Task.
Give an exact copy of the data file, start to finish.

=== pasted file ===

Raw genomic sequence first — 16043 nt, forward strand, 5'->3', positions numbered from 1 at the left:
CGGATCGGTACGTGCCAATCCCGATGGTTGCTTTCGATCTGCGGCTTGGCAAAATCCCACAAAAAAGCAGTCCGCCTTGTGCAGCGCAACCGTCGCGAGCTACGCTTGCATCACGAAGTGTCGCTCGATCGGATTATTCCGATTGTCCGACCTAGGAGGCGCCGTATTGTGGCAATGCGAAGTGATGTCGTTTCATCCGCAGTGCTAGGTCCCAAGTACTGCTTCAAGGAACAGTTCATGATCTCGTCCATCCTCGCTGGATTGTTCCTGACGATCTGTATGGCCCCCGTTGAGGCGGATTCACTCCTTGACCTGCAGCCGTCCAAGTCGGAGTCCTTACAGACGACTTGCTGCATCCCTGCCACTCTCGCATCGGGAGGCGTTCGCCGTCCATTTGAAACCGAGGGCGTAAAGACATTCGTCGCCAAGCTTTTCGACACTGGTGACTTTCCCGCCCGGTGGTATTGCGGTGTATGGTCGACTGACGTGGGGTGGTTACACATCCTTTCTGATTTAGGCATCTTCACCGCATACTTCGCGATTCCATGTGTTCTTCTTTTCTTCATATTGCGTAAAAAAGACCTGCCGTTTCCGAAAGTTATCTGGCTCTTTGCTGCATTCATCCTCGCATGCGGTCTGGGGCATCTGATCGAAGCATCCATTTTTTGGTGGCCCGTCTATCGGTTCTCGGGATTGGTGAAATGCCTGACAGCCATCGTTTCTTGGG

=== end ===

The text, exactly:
Raw genomic sequence first — 16043 nt, forward strand, 5'->3', positions numbered from 1 at the left:
CGGATCGGTACGTGCCAATCCCGATGGTTGCTTTCGATCTGCGGCTTGGCAAAATCCCACAAAAAAGCAGTCCGCCTTGTGCAGCGCAACCGTCGCGAGCTACGCTTGCATCACGAAGTGTCGCTCGATCGGATTATTCCGATTGTCCGACCTAGGAGGCGCCGTATTGTGGCAATGCGAAGTGATGTCGTTTCATCCGCAGTGCTAGGTCCCAAGTACTGCTTCAAGGAACAGTTCATGATCTCGTCCATCCTCGCTGGATTGTTCCTGACGATCTGTATGGCCCCCGTTGAGGCGGATTCACTCCTTGACCTGCAGCCGTCCAAGTCGGAGTCCTTACAGACGACTTGCTGCATCCCTGCCACTCTCGCATCGGGAGGCGTTCGCCGTCCATTTGAAACCGAGGGCGTAAAGACATTCGTCGCCAAGCTTTTCGACACTGGTGACTTTCCCGCCCGGTGGTATTGCGGTGTATGGTCGACTGACGTGGGGTGGTTACACATCCTTTCTGATTTAGGCATCTTCACCGCATACTTCGCGATTCCATGTGTTCTTCTTTTCTTCATATTGCGTAAAAAAGACCTGCCGTTTCCGAAAGTTATCTGGCTCTTTGCTGCATTCATCCTCGCATGCGGTCTGGGGCATCTGATCGAAGCATCCATTTTTTGGTGGCCCGTCTATCGGTTCTCGGGATTGGTGAAATGCCTGACAGCCATCGTTTCTTGGG